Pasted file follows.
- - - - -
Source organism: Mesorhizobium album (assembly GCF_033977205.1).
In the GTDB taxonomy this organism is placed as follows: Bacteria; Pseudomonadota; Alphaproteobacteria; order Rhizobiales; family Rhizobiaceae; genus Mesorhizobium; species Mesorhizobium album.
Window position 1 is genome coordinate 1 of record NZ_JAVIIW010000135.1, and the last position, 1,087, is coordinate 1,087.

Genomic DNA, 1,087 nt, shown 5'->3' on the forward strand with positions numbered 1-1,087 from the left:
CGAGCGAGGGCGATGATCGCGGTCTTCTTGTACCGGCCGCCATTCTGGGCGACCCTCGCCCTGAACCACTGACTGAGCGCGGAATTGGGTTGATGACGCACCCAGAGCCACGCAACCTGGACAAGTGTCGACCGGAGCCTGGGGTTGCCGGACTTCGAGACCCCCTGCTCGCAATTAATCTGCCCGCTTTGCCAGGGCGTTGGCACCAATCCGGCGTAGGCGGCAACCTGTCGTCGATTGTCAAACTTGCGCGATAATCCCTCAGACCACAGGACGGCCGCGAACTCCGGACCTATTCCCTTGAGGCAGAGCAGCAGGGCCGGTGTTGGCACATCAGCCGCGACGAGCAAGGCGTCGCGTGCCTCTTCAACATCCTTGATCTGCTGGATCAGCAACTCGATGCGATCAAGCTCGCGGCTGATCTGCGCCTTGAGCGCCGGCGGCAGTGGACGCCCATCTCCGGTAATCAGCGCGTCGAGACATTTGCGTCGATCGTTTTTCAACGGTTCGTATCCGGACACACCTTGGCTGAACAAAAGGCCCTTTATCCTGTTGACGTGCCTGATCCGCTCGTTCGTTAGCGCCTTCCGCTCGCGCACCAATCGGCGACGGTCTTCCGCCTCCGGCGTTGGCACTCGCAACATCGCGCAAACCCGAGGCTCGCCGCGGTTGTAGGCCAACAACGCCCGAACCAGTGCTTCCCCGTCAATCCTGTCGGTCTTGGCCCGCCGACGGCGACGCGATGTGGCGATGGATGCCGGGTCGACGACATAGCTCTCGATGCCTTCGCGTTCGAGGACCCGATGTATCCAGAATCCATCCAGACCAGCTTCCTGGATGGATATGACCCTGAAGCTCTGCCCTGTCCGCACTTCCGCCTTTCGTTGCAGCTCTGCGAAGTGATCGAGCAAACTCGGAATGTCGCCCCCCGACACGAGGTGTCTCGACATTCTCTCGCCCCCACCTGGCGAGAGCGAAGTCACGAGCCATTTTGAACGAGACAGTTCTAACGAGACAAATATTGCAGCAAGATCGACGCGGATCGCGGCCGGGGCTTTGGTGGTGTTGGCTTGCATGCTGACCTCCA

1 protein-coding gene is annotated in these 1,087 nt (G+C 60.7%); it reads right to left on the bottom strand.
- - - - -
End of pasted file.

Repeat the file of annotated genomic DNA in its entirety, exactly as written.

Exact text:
Source organism: Mesorhizobium album (assembly GCF_033977205.1).
In the GTDB taxonomy this organism is placed as follows: Bacteria; Pseudomonadota; Alphaproteobacteria; order Rhizobiales; family Rhizobiaceae; genus Mesorhizobium; species Mesorhizobium album.
Window position 1 is genome coordinate 1 of record NZ_JAVIIW010000135.1, and the last position, 1,087, is coordinate 1,087.

Genomic DNA, 1,087 nt, shown 5'->3' on the forward strand with positions numbered 1-1,087 from the left:
CGAGCGAGGGCGATGATCGCGGTCTTCTTGTACCGGCCGCCATTCTGGGCGACCCTCGCCCTGAACCACTGACTGAGCGCGGAATTGGGTTGATGACGCACCCAGAGCCACGCAACCTGGACAAGTGTCGACCGGAGCCTGGGGTTGCCGGACTTCGAGACCCCCTGCTCGCAATTAATCTGCCCGCTTTGCCAGGGCGTTGGCACCAATCCGGCGTAGGCGGCAACCTGTCGTCGATTGTCAAACTTGCGCGATAATCCCTCAGACCACAGGACGGCCGCGAACTCCGGACCTATTCCCTTGAGGCAGAGCAGCAGGGCCGGTGTTGGCACATCAGCCGCGACGAGCAAGGCGTCGCGTGCCTCTTCAACATCCTTGATCTGCTGGATCAGCAACTCGATGCGATCAAGCTCGCGGCTGATCTGCGCCTTGAGCGCCGGCGGCAGTGGACGCCCATCTCCGGTAATCAGCGCGTCGAGACATTTGCGTCGATCGTTTTTCAACGGTTCGTATCCGGACACACCTTGGCTGAACAAAAGGCCCTTTATCCTGTTGACGTGCCTGATCCGCTCGTTCGTTAGCGCCTTCCGCTCGCGCACCAATCGGCGACGGTCTTCCGCCTCCGGCGTTGGCACTCGCAACATCGCGCAAACCCGAGGCTCGCCGCGGTTGTAGGCCAACAACGCCCGAACCAGTGCTTCCCCGTCAATCCTGTCGGTCTTGGCCCGCCGACGGCGACGCGATGTGGCGATGGATGCCGGGTCGACGACATAGCTCTCGATGCCTTCGCGTTCGAGGACCCGATGTATCCAGAATCCATCCAGACCAGCTTCCTGGATGGATATGACCCTGAAGCTCTGCCCTGTCCGCACTTCCGCCTTTCGTTGCAGCTCTGCGAAGTGATCGAGCAAACTCGGAATGTCGCCCCCCGACACGAGGTGTCTCGACATTCTCTCGCCCCCACCTGGCGAGAGCGAAGTCACGAGCCATTTTGAACGAGACAGTTCTAACGAGACAAATATTGCAGCAAGATCGACGCGGATCGCGGCCGGGGCTTTGGTGGTGTTGGCTTGCATGCTGACCTCCA

1 protein-coding gene is annotated in these 1,087 nt (G+C 60.7%); it reads right to left on the bottom strand.